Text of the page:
A TTL index is similar to a regular index except you define a time interval to automatically remove documents from a collection. In the case of our example, we could create a TTL index that automatically deletes data that is older than 1 week.

db.StockDocPerSecond.createIndex( { "d": 1 }, { expireAfterSeconds: 604800 } )

Although TTL indexes are convenient, keep in mind that the check happens every minute or so and the interval cannot be configured. If you need more control so that deletions won’t happen during specific times of the day you may want to schedule a batch job that performs the deletion in lieu of using a TTL index.

Removing documents by dropping the collection

It is important to note that using the remove command or TTL indexes will cause high disk I/O. On a database that may be under high load already this may not be desirable. The most efficient and fastest way to remove records from the live database is to drop the collection. If you can design your application such that each collection represents a block of time, when you need to archive or remove data all you need to do is drop the collection. This may require some smarts within your application code to know which collections should be queried, but the benefit may outweigh this change. When you issue a remove, MongoDB also has to remove data from all affected indexes as well and this could take a while depending on the size of data and indexes.

Online archival strategies

If archival data still needs to be accessed in real time, consider how frequently these queries occur and if storing only pre-aggregated results can be sufficient.

Sharding archival data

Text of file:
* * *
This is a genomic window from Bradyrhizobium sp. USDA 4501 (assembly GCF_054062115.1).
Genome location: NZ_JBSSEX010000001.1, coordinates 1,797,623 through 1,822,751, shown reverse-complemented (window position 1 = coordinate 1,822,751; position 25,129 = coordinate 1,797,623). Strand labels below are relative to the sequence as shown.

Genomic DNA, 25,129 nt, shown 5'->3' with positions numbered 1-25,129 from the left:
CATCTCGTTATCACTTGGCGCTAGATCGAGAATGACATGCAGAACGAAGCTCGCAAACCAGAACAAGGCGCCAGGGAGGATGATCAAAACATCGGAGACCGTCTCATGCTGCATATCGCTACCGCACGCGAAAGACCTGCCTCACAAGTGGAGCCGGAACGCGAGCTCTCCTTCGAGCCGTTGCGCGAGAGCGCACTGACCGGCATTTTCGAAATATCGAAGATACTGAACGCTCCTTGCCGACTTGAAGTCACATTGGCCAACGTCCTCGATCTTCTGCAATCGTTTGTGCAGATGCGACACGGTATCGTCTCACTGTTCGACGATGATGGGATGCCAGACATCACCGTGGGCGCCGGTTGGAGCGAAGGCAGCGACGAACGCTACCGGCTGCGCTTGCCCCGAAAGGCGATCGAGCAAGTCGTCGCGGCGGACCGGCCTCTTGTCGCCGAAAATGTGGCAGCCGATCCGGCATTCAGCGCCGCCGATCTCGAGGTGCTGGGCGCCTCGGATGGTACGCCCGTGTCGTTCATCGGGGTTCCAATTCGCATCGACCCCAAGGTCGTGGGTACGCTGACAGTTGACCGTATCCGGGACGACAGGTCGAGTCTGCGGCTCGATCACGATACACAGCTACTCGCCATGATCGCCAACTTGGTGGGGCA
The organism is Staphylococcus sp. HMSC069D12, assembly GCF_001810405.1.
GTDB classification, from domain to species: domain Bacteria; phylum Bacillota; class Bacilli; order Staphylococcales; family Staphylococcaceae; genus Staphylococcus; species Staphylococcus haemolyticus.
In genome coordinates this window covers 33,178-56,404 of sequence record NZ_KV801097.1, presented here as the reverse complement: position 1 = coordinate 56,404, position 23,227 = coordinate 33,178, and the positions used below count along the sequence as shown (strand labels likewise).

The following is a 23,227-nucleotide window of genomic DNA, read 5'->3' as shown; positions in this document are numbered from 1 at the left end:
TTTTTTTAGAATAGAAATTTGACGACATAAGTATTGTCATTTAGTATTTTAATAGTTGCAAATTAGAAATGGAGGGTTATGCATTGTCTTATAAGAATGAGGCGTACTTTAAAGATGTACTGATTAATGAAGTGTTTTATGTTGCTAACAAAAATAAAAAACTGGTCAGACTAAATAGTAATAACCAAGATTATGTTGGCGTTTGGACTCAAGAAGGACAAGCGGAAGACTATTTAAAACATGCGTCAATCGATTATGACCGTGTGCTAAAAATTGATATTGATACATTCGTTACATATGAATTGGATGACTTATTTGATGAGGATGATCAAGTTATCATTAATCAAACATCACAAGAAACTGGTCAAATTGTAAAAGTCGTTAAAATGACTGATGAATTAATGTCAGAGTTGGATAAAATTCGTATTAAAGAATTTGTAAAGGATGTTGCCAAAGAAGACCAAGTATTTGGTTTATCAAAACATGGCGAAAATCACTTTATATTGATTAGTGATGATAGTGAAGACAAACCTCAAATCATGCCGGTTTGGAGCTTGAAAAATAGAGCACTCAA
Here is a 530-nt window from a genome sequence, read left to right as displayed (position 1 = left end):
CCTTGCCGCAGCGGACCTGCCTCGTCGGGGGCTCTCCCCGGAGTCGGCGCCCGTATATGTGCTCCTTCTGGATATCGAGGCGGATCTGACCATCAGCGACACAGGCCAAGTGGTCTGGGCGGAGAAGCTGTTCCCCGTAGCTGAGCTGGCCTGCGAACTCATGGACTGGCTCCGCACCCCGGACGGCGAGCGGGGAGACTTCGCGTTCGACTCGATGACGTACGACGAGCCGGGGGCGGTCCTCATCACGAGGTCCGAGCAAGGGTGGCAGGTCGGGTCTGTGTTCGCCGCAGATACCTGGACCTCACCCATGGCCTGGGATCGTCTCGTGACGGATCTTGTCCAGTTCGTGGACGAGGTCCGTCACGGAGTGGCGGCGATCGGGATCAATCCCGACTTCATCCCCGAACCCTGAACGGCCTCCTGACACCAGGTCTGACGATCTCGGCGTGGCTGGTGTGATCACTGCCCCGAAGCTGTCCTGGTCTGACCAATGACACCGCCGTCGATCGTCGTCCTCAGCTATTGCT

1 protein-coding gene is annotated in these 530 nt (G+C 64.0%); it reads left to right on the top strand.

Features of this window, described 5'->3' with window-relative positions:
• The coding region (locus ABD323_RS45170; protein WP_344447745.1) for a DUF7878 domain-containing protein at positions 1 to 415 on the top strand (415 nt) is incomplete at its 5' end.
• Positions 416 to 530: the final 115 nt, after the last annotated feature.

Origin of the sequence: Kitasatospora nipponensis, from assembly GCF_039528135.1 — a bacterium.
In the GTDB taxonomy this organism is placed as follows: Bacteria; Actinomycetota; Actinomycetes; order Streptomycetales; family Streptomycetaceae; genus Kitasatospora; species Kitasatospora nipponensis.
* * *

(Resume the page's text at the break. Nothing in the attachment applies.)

One strategy for archiving data and keeping the data accessible real-time is by using zoned sharding to partition the data. Sharding not only helps with horizontally scaling the data out across multiple nodes, but you can tag shard ranges so partitions of data are pinned to specific shards. A cost saving measure could be to have the archival data live on shards running lower cost disks and periodically adjusting the time ranges defined in the shards themselves. These ranges would cause the balancer to automatically move the data between these storage layers, providing you with tiered, multi-temperature storage. Review our tutorial for creating tiered storage patterns with zoned sharding for more information.

Accessing archived data via queryable backups

If your archive data is not accessed that frequently and the query performance does not need to meet any strict latency SLAs, consider backing the data up and using the Queryable Backups feature of MongoDB Atlas or MongoDB OpsManager. Queryable Backups allow you to connect to your backup and issue read-only commands to the backup itself, without having to first restore the backup.

Querying data from the data lake